Expanding an Existing Business
As the anonymous philosopher once observed, “You’re either growing or your dying”. But growing smoothly and well is a business art form. All growth must come from a firm’s capacity to grow. This capacity can be viewed as talent and money. Over time, healthy firms gain critical knowledge and skills. Whether these are in the heads of a lone individual entrepreneur or the collective knowledge of a mega-corporation, matters not. What matters is the rate at which these skills can be applied to delivering products or services, and equally as important the rate at which these skills can be effectively transferred to others. New methods and new technology can improve the speed of meeting customer needs, and are great places to start if you are tying to increase growth capacity. Still, at some time you will probably reach a point where you have to hire more people. Now we enter the most difficult arena.
Hiring new people raises a host of issues. If we hire experienced people to deal with our customers, how will we be able to sustain our corporate philosophy (attitudes, beliefs, and convictions)? If we hire inexperienced folks, how long and hard will it be to impart “our way” and make it stick. And there are practical limits on growth depending on the size of your business. Obviously, if you are tiny and have only one customer, adding a second customer gives you a tremendous growth rate. But once a company reaches $500 million or so the maximum sustainable growth rate is something less than 25 percent. Those who try to push that number invariably fall, sometimes with disastrous consequences. Why? If you try to add more than 25 percent new people to your company in a given year you will chew up too much time training and working with the inexperienced folks or you will have hired experienced folks who will take your customer relationships in places you do not want to go. If you are in a service business this 25 percent successful growth rate limitation can apply to businesses as small as 50 customer facing employees.
Micro cap companies face other growth issues. Hiring the first employee brings payroll taxes, workers compensation, and certain labor laws in to play. Pass the 25 employee threshold, and you are going to come under Title VII of the civil rights act, which will certainly impact your employment practices (how you hire, fire, promote, and reward your employees). Then get your first contract with the Federal government and you are subject to many additional reporting requirements. All of this adds a necessary but invisible drag on your ability to grow your business.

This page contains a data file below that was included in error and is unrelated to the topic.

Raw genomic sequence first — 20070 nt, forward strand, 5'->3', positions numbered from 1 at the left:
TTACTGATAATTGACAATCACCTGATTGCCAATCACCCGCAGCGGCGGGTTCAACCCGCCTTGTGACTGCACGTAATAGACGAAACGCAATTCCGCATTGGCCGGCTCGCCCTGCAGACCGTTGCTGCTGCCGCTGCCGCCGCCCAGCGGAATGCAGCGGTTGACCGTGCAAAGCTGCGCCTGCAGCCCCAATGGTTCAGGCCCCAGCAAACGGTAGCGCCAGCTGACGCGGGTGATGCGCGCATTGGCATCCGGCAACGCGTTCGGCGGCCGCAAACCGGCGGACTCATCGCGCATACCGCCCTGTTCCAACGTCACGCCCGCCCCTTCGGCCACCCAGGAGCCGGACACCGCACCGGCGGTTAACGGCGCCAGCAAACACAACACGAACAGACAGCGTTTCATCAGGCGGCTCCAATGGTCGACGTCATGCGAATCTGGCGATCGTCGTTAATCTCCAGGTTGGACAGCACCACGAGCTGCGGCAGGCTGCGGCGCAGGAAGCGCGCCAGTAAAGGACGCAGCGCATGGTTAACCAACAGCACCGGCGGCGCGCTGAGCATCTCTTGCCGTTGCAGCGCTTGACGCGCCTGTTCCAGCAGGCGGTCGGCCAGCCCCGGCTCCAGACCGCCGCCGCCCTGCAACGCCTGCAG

Then geography places certain limitations on growth. Open a second location and you have to have two managers since you can’t personally be in two places at once. Set up or buy an operation in another city and you are looking at slightly different codes and regulations to learn. Move into a new state and you’ve got a whole new set of taxes and laws to deal with. Open a branch in a foreign country and you can throw in cultural issues, as well as new laws and customs. Some find it easier to simply buy related businesses in other markets, but buying a business has its own unique set of activities and may prove equally as tough to deal with.
Most of the above assumes that the company is expanding its existing business product or service sales. But some to choose to expand by moving into other areas along their supply chain. For example, if you own a repair operation you might choose to open a parts department, or maybe sell the new equipment as well. Others might feel that they can pick up and unrelated business, particularly if the price is right, merge back office functions and make both businesses more profitable. Sometimes the best growth path is right under your nose and you’ve been ignoring it. One of my customers relates the following story: For months she was getting calls asking if she sold a product line that was in a related business. For months she cheerfully sent these customers up the street to another firm who handled the line. Then it dawned on her that she was giving business away. So she took on a supply of product and launched a second successful business. So this brings us to the most important growth principle of all: listen to your customers and they will show you the direction you need to grow.
One great place to start when contemplating expanding your business is the Small Business Administration website. Here you’ll find useful information about getting the funding you need to expand. You’ll also find information that will help you develop your business and links to information about how to win contract with local, state, and Federal governments.
The CEO Resource Center -- This may be the mother of all “hub” sites for CEOs and Entrepreneurs
CCH’s Business Owner’s Toolkit – well organized site includes such topics as Winning Government Contracts and Hiring the Right People.
Copyright 2003, Donald J. Bodwell. All rights reserved. Email: email@example.com